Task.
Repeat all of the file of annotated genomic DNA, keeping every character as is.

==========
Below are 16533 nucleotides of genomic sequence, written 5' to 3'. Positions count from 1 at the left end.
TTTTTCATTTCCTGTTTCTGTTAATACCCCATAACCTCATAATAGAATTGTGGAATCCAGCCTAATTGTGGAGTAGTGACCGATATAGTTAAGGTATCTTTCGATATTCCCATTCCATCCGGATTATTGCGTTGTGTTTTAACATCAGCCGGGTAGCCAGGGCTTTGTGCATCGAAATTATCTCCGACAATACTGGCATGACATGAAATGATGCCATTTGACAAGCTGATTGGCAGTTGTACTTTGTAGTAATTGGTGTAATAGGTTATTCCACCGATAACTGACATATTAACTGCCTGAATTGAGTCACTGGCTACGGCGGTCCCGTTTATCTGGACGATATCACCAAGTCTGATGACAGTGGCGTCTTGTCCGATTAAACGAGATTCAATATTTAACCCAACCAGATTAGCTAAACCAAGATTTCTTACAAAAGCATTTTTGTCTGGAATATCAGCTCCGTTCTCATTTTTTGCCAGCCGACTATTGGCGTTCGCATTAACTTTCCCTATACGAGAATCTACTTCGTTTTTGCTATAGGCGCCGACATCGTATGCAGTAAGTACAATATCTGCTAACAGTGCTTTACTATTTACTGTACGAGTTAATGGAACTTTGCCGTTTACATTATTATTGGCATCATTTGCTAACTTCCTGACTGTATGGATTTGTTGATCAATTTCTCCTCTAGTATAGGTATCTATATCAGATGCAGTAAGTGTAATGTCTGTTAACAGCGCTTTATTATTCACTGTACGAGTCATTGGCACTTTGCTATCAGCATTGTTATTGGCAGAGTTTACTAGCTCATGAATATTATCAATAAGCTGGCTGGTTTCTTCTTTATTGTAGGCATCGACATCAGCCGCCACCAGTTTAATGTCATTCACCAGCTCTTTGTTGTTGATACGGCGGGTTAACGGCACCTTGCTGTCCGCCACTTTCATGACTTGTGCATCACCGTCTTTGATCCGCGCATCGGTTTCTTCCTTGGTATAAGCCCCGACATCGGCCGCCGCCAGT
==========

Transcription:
Below are 16533 nucleotides of genomic sequence, written 5' to 3'. Positions count from 1 at the left end.
TTTTTCATTTCCTGTTTCTGTTAATACCCCATAACCTCATAATAGAATTGTGGAATCCAGCCTAATTGTGGAGTAGTGACCGATATAGTTAAGGTATCTTTCGATATTCCCATTCCATCCGGATTATTGCGTTGTGTTTTAACATCAGCCGGGTAGCCAGGGCTTTGTGCATCGAAATTATCTCCGACAATACTGGCATGACATGAAATGATGCCATTTGACAAGCTGATTGGCAGTTGTACTTTGTAGTAATTGGTGTAATAGGTTATTCCACCGATAACTGACATATTAACTGCCTGAATTGAGTCACTGGCTACGGCGGTCCCGTTTATCTGGACGATATCACCAAGTCTGATGACAGTGGCGTCTTGTCCGATTAAACGAGATTCAATATTTAACCCAACCAGATTAGCTAAACCAAGATTTCTTACAAAAGCATTTTTGTCTGGAATATCAGCTCCGTTCTCATTTTTTGCCAGCCGACTATTGGCGTTCGCATTAACTTTCCCTATACGAGAATCTACTTCGTTTTTGCTATAGGCGCCGACATCGTATGCAGTAAGTACAATATCTGCTAACAGTGCTTTACTATTTACTGTACGAGTTAATGGAACTTTGCCGTTTACATTATTATTGGCATCATTTGCTAACTTCCTGACTGTATGGATTTGTTGATCAATTTCTCCTCTAGTATAGGTATCTATATCAGATGCAGTAAGTGTAATGTCTGTTAACAGCGCTTTATTATTCACTGTACGAGTCATTGGCACTTTGCTATCAGCATTGTTATTGGCAGAGTTTACTAGCTCATGAATATTATCAATAAGCTGGCTGGTTTCTTCTTTATTGTAGGCATCGACATCAGCCGCCACCAGTTTAATGTCATTCACCAGCTCTTTGTTGTTGATACGGCGGGTTAACGGCACCTTGCTGTCCGCCACTTTCATGACTTGTGCATCACCGTCTTTGATCCGCGCATCGGTTTCTTCCTTGGTATAAGCCCCGACATCGGCCGCCGCCAGT